In late December of last year, three Canadian churches in the province of British Columbia were handed fines totaling $18,400 by police for holding in-person services which are currently banned under the provinces COVID-19 rules.

The Manitoba Church of God in Steinbach was handed a $5,000 fine after defying COVID-19 restrictions to hold an in-person service in November of 2020. The same church again defied COVID-19 rules banning all church services other than virtual ones on Sunday, November 29, and held a drive-in service that saw the police block the parking lot of the church.

Only days after issuing huge fines to the church for holding “illegal” drive-in church services, the government of Manitoba reversed course to allow people to worship in their cars in church parking lots.

In early December of last year, the pastor of the Manitoba Church of God in Steinbach, Tobias Tissen, was fined over $6,000 for holding a drive-in service for the second week in a row.

Despite the Ford government promoting lockdowns, a high-profile member of his government, finance minister Ontario MPP Rod Phillips, recently resigned after it was discovered he traveled out of Canada for a vacation to St. Barts.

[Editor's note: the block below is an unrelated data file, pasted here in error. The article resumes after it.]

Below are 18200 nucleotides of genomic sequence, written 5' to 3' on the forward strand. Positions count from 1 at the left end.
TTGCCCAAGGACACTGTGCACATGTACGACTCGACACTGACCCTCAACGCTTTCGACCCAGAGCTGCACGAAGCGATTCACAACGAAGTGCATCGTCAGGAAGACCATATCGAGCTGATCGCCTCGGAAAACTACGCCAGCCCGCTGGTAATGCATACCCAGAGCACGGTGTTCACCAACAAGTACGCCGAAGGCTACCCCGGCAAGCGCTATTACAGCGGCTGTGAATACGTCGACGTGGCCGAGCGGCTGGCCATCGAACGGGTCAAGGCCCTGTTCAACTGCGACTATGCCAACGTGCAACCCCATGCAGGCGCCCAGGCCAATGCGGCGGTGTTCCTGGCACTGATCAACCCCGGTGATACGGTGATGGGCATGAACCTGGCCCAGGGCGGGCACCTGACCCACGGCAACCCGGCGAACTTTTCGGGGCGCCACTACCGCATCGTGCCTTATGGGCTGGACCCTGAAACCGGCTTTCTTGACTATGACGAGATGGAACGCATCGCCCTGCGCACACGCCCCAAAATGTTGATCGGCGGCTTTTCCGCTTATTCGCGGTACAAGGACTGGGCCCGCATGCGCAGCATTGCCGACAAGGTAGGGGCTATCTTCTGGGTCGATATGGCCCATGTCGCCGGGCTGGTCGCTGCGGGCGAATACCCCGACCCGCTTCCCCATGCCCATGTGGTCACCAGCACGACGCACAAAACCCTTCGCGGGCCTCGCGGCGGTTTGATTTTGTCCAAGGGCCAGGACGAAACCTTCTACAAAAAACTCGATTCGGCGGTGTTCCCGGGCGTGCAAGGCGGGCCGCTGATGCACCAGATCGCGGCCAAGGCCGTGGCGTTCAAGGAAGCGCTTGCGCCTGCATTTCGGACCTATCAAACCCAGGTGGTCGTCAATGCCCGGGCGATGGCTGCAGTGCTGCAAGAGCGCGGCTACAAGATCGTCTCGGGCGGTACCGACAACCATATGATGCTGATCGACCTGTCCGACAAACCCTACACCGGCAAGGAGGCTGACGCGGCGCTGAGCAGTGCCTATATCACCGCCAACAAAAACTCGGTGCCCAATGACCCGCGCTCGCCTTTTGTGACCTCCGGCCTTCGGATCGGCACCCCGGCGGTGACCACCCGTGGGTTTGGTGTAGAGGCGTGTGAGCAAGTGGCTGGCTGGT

Phillips resignation is not the only one regarding high-profile government officials in senior roles who were caught jetting off to warmer climates for Christmas vacations.

A growing list of offending politicians and senior staff members has made headlines in recent days.

Although it is technically not illegal to leave Canada to travel, the perception of an elected official doing so while telling people to stay home is seen as a double standard and hypocrisy by many Canadians.

Contact information

Premier Doug Ford
Room 281
Legislative Building, Queen’s Park
Toronto, ON M7A 1A1
Phone: 416-325-1941
Email: [email protected]

Website contact form

Ontario MPP Contact information page

  covid-19, doug ford, jacob reaume, justice centre for constitutional freedoms, lockdowns, ontario